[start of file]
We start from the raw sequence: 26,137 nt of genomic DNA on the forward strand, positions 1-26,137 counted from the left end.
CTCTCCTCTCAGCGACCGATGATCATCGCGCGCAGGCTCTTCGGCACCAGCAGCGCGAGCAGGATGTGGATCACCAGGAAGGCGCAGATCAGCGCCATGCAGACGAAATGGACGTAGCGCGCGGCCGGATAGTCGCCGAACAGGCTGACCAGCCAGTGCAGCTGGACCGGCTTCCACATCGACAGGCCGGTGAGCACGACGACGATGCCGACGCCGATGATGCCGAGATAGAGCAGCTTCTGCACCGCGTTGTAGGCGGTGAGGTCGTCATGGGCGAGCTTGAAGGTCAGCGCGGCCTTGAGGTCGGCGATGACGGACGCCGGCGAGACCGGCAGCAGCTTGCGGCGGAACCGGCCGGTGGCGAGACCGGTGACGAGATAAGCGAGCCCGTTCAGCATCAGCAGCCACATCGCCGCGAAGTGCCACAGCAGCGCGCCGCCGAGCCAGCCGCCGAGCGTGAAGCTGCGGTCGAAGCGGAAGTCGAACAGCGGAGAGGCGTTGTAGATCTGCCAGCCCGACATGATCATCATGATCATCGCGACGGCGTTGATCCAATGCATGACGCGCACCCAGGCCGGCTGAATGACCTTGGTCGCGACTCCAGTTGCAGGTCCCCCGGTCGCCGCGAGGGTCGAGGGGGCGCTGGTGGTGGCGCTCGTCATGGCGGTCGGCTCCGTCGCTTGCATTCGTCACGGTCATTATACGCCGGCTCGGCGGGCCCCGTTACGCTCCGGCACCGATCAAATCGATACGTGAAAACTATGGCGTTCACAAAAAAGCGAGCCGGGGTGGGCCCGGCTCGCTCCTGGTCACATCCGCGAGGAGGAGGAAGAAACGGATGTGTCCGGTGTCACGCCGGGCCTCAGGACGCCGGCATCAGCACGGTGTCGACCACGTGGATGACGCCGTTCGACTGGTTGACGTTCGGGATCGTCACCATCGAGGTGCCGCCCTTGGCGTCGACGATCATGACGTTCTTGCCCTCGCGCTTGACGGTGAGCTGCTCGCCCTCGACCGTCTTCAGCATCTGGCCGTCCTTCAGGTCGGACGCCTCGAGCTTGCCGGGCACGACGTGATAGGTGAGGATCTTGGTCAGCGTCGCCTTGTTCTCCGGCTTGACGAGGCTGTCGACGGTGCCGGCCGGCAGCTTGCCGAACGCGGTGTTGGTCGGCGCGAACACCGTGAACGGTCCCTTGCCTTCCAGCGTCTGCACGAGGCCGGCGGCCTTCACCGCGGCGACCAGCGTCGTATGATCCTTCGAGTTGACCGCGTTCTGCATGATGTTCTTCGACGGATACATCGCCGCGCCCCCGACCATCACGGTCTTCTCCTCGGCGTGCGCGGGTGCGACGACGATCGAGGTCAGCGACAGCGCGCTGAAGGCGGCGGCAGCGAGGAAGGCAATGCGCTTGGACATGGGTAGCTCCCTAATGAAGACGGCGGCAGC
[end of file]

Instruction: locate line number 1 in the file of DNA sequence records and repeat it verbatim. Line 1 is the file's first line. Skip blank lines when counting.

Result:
We start from the raw sequence: 26,137 nt of genomic DNA on the forward strand, positions 1-26,137 counted from the left end.